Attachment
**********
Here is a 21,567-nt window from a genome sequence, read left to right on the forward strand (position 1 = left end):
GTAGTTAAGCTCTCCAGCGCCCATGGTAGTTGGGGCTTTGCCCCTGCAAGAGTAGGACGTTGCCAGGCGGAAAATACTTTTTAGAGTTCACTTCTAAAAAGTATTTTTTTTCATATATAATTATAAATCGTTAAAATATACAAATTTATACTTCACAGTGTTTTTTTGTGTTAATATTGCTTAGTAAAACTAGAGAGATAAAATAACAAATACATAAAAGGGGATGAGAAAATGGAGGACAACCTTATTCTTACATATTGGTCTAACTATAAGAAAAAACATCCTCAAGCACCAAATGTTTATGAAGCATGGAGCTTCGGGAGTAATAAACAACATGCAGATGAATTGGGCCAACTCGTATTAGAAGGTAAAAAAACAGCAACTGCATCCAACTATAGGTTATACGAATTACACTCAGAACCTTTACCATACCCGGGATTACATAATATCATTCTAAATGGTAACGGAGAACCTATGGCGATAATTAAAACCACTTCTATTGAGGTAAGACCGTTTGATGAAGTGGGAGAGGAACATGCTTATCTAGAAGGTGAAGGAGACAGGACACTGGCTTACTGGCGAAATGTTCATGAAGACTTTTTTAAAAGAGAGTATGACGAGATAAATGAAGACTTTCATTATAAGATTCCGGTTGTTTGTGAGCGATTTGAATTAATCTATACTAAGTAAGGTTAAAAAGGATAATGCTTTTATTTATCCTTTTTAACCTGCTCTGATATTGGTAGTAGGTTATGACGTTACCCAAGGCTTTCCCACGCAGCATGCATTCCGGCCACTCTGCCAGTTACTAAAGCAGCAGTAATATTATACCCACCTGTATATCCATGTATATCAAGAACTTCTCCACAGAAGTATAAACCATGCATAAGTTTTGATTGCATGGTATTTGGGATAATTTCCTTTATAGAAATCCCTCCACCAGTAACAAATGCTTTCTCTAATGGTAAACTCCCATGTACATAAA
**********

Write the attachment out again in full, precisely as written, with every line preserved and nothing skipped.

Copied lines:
Here is a 21,567-nt window from a genome sequence, read left to right on the forward strand (position 1 = left end):
GTAGTTAAGCTCTCCAGCGCCCATGGTAGTTGGGGCTTTGCCCCTGCAAGAGTAGGACGTTGCCAGGCGGAAAATACTTTTTAGAGTTCACTTCTAAAAAGTATTTTTTTTCATATATAATTATAAATCGTTAAAATATACAAATTTATACTTCACAGTGTTTTTTTGTGTTAATATTGCTTAGTAAAACTAGAGAGATAAAATAACAAATACATAAAAGGGGATGAGAAAATGGAGGACAACCTTATTCTTACATATTGGTCTAACTATAAGAAAAAACATCCTCAAGCACCAAATGTTTATGAAGCATGGAGCTTCGGGAGTAATAAACAACATGCAGATGAATTGGGCCAACTCGTATTAGAAGGTAAAAAAACAGCAACTGCATCCAACTATAGGTTATACGAATTACACTCAGAACCTTTACCATACCCGGGATTACATAATATCATTCTAAATGGTAACGGAGAACCTATGGCGATAATTAAAACCACTTCTATTGAGGTAAGACCGTTTGATGAAGTGGGAGAGGAACATGCTTATCTAGAAGGTGAAGGAGACAGGACACTGGCTTACTGGCGAAATGTTCATGAAGACTTTTTTAAAAGAGAGTATGACGAGATAAATGAAGACTTTCATTATAAGATTCCGGTTGTTTGTGAGCGATTTGAATTAATCTATACTAAGTAAGGTTAAAAAGGATAATGCTTTTATTTATCCTTTTTAACCTGCTCTGATATTGGTAGTAGGTTATGACGTTACCCAAGGCTTTCCCACGCAGCATGCATTCCGGCCACTCTGCCAGTTACTAAAGCAGCAGTAATATTATACCCACCTGTATATCCATGTATATCAAGAACTTCTCCACAGAAGTATAAACCATGCATAAGTTTTGATTGCATGGTATTTGGGATAATTTCCTTTATAGAAATCCCTCCACCAGTAACAAATGCTTTCTCTAATGGTAAACTCCCATGTACATAAA